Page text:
1 Isoflavones – good sources are soy products and pulses (such as lima beans and lentils).
2 Lignans – good sources are fruit, vegetables, grains and oilseeds (such as linseed).
3 Coumestans – good sources are sprouting seeds (such as alfalfa).
Many women now eat soy products as part of their everyday diet. The available evidence suggests that if you eat enough of them they might help mild to moderate hot flushes in early natural menopause. However, unlike synthetic HRT, none of the compounds researched so far seems to protect against breast cancer, bone fracture or heart disease.
Though phyto-oestrogens might help ease menopausal symptoms if you eat enough of them regularly, we don’t yet know how much is needed or how often. In fact the research to date has not proved that phyto-oestrogen foods or supplements are good for menopausal problem. Nevertheless, whole grains, ground flax and soy proteins are still great health-supporting foods, whether or not they have special benefits during the menopause.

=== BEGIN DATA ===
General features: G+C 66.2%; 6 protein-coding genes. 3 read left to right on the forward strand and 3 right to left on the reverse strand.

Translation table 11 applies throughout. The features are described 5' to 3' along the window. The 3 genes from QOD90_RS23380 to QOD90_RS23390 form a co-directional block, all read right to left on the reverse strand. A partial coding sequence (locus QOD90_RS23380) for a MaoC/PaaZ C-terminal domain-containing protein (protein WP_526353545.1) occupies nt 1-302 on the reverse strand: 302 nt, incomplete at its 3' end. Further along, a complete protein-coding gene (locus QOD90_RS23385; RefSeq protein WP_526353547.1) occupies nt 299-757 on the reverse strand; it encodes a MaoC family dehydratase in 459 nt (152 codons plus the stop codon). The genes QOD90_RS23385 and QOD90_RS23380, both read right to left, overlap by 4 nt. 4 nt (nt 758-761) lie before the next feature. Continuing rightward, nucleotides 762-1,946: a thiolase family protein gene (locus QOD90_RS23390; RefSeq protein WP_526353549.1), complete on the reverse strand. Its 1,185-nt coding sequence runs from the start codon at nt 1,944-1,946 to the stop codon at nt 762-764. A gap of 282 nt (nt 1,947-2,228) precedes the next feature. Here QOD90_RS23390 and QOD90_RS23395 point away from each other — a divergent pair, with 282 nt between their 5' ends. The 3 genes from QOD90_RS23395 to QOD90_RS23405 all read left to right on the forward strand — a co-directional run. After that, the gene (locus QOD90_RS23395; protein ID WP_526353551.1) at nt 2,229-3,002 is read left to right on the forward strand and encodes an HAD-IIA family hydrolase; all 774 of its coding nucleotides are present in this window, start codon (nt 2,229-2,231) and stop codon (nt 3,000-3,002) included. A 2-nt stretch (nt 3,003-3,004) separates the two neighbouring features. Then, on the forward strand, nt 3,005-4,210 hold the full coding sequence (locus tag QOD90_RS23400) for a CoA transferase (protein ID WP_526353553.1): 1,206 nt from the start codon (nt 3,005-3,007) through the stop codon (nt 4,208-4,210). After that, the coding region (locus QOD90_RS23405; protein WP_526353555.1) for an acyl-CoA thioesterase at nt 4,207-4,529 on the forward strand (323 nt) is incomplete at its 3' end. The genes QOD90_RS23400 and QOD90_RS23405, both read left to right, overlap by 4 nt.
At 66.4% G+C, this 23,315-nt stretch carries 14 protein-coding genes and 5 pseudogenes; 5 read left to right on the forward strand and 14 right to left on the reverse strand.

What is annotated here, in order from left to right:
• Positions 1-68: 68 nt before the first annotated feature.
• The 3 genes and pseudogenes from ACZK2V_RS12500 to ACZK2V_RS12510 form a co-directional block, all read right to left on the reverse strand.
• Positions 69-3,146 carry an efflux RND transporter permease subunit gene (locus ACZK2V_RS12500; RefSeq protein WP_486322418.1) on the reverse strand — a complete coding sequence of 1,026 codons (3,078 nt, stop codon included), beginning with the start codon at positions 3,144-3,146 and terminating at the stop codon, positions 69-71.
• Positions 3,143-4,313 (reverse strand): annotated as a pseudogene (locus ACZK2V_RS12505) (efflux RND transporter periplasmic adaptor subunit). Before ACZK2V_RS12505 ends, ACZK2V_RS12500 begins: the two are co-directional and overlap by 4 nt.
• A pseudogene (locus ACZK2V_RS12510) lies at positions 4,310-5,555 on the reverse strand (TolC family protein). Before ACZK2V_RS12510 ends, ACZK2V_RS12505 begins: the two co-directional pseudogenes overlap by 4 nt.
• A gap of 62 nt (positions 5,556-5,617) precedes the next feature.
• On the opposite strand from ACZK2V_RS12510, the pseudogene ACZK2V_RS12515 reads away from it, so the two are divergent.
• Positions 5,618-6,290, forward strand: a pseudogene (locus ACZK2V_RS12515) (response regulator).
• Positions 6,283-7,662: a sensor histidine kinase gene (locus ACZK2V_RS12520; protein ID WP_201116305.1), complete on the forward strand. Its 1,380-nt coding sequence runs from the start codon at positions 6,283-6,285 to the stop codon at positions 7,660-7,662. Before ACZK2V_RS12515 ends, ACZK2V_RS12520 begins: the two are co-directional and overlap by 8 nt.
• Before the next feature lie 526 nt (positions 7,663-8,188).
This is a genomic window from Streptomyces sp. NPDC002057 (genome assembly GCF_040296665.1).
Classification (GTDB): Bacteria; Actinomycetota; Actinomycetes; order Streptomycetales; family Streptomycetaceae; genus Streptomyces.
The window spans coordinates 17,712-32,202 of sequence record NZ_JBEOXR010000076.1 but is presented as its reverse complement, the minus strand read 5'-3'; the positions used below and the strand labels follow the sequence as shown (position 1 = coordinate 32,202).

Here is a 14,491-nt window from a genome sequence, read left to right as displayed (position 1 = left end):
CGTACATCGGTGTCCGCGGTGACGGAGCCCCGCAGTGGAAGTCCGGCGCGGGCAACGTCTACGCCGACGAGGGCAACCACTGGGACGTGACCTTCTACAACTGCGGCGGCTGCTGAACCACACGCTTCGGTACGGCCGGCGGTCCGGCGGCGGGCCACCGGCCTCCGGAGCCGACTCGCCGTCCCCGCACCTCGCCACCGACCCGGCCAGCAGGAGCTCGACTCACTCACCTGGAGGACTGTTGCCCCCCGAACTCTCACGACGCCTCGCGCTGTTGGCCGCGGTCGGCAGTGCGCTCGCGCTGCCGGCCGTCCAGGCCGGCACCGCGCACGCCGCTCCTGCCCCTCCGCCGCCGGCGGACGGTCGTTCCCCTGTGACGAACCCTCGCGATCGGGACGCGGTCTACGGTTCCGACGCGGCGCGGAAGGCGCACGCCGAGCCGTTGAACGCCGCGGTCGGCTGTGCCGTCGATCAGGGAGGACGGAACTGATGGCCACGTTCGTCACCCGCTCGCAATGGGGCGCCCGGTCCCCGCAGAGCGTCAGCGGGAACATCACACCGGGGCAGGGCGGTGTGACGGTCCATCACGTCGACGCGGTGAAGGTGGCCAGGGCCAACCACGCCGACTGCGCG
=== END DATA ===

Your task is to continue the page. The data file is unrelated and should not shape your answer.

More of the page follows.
There have been lots of small studies of how different sorts of phyto-oestrogens affect menopausal symptoms. The results have been rather mixed, so we can’t firmly recommend adding them to your diet. But they are definitely safe, inexpensive, low-fat, high-protein food items.
Eating normal quantities of phyto-oestrogen-rich foods is unlikely to have any harmful effects. in fact these foods are generally very healthy.
No extra costs are involved if you prepare your own healthy meals using tofu, soy milk, pulses, whole grains, seeds, vegetables and fruit, rather than buying costly ready-meals, which often contain hidden fats, salt and sugar.
Relaxation will help with sleep problems, and with managing stress and coping with the tension or anxiety that women experiencing hot flushes and other menopausal symptoms often feel. Relaxation techniques are useful during rest periods or for helping you sleep.
Relaxation techniques have been found to help reduce hot flushes in several research studies.
These techniques are generally safe unless you have a severe or long-standing mental health problem. For more on this, see our section on STRESS AND ANXIETY.
Once you have learned the relaxation techniques, there are no costs. There are many books and audio aids available and some people find it useful to join a class initially.